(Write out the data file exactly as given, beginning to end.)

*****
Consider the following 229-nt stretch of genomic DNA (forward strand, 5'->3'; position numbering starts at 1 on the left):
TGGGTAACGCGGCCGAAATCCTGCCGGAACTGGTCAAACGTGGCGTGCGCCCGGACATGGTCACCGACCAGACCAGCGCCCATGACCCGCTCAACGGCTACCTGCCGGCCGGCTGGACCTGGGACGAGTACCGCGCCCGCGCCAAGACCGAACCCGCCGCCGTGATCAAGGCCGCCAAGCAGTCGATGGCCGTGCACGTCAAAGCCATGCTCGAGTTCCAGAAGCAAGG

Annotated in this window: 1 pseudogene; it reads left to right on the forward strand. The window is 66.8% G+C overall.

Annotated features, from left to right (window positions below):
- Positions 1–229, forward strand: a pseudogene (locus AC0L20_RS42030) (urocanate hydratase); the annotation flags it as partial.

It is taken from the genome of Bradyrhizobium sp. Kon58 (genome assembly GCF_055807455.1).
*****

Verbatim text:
Consider the following 229-nt stretch of genomic DNA (forward strand, 5'->3'; position numbering starts at 1 on the left):
TGGGTAACGCGGCCGAAATCCTGCCGGAACTGGTCAAACGTGGCGTGCGCCCGGACATGGTCACCGACCAGACCAGCGCCCATGACCCGCTCAACGGCTACCTGCCGGCCGGCTGGACCTGGGACGAGTACCGCGCCCGCGCCAAGACCGAACCCGCCGCCGTGATCAAGGCCGCCAAGCAGTCGATGGCCGTGCACGTCAAAGCCATGCTCGAGTTCCAGAAGCAAGG

Annotated in this window: 1 pseudogene; it reads left to right on the forward strand. The window is 66.8% G+C overall.

Annotated features, from left to right (window positions below):
- Positions 1–229, forward strand: a pseudogene (locus AC0L20_RS42030) (urocanate hydratase); the annotation flags it as partial.

It is taken from the genome of Bradyrhizobium sp. Kon58 (genome assembly GCF_055807455.1).